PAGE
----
Week 1

Goal setting

So you’ve signed up for United Energy Around the Bay. Now what?

To get to this point you may have:

  • Agreed to join a friend or two because it sounded awesome
  • Been promising yourself to do United Energy Around the Bay as a bucket list ‘must do’ event
  • Needed a challenge to keep you motivated
  • Are returning this year to go bigger or faster or just do things a little better this time
  • Or just signed up, as you do…and need some advice on how!

Whatever your initial reason for putting your name on the dotted line, no matter what distance you have chosen, with 12 weeks to go,  it pays to spend a bit of time mapping out a plan that propels you towards what you want to get out of the event.

This does not need to be comprehensive or propel you towards ‘pro’ status. Just a simple plan to keep you moving towards your goal.

Make a plan

Step 1 - What have you committed to?

What is it that you have said you will do?

Literally: eg“I have signed up to do the 210 km Sorrento return ATB event”

What does this vision look like for you?

  1. Cruising down with thousands of other riders chatting about life, leisurely lunch before meandering your way back?
  2. Pacing it hard with a good bunch holding 30+kmph only stopping for water refill and quick snacks, eating on the go, finishing as fast as you can?

Or something in between these 2.

Once you work out WHAT your event looks and feels like for you then you can start to work out the rest.

Step 2 - Know your WHY!

Life is so much easier when we have good reason to do the hard work.

Ask yourself a few hard questions:
  • Why have I signed up?
  • What do I hope to get out of this?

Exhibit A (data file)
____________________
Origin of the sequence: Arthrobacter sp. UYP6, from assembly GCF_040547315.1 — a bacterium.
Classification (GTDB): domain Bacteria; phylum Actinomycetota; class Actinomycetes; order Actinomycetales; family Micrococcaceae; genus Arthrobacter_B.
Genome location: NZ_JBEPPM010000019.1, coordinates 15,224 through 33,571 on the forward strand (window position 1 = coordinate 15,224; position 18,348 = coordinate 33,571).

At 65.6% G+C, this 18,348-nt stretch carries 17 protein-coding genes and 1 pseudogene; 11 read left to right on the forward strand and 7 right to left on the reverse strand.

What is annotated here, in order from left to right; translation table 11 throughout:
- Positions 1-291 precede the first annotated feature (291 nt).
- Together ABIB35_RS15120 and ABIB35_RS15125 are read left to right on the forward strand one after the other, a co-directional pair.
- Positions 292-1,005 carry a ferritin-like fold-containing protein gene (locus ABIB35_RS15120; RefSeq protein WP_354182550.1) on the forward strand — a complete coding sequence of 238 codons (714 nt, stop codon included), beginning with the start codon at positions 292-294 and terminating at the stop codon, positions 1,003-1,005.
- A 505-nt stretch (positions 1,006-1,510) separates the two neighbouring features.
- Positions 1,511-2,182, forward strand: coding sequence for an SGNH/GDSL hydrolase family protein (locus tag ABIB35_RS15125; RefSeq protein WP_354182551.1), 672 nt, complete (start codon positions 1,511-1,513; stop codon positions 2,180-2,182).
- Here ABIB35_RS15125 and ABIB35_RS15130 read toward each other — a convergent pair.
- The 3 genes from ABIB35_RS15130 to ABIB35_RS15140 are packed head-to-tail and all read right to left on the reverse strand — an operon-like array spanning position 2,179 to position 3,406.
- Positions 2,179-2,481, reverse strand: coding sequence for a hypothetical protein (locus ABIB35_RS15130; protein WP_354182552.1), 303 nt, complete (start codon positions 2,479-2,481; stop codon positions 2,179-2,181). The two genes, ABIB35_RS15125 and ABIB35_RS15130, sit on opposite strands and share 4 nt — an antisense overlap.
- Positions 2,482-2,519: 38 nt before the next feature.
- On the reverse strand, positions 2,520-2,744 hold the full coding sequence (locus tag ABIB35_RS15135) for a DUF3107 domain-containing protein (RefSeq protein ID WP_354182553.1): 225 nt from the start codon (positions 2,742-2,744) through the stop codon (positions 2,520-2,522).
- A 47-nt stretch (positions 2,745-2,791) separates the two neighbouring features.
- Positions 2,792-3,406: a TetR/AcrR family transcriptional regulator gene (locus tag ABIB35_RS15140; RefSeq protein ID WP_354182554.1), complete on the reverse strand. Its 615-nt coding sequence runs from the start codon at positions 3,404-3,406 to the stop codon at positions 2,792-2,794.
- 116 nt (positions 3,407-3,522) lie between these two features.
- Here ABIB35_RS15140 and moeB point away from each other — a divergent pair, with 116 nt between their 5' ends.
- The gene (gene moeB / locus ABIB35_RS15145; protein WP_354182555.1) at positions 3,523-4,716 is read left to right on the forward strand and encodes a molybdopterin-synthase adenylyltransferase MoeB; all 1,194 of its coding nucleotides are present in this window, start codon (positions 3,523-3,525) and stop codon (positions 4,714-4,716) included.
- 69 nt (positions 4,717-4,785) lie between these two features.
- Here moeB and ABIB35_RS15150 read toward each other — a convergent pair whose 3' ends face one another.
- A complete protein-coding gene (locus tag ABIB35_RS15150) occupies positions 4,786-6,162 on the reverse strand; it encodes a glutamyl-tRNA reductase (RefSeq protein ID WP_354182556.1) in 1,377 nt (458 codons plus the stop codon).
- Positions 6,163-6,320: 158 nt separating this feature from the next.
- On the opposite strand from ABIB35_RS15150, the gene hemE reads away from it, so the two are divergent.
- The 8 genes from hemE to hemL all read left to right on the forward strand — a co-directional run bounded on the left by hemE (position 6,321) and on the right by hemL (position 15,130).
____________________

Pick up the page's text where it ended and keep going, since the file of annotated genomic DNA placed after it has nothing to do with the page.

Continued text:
• What does it mean to me to follow through and achieve what I said I would?
The answers could be as simple as:
  • To prove to myself I can do a challenge that is tough.
  • To improve on last years time or distance.
  • To support a friend

…and the list is endless.

Step 3 - How invested are you? What price are you willing to pay?

To reach this goal it is a good idea to work out what your investment is. The price you are willing to pay so to speak.

For example:
  • Train two times a week on the bike
  • Include some core and gym work
  • Get to bed early
  • Improve eating habits
  • Get up early for training
  • Or literally “spend” money on some new equipment, a gym membership etc…

This is your currency to hand over to get the results which will be reward for investment.

Have you ever complained about “having to get up early to train”?

No one makes you do this, this is your decision! So when times get tough you can remind yourself – “I promised myself this, I said I would do this, it’s my goal, my why, my investment so if I need to reshuffle my investment then its up to me.”

Step 4 - Who do you need to make this happen?

Most of us have to seek support from somewhere to make a big goal a reality.

Gathering support is key

Negotiating your ride time with family, partners and work is also a good idea. When you involve others in your goal setting it not only allows your support network to feel invested it also keeps you accountable knowing that they know what you said you would do.

With 12 weeks to go you need not drop everything and turn every week into a Tour de France training regime.

Happy family, happy work-life, happy friends and a happy support network makes for a happy cyclist, who feels supported from day one to the finish line. Who knows you may even inspire others to join you on your journey!

Step 5 - What ‘tools’ do you need?

This is a bike ride, at any distance you have signed up for its important to have a few basic tools.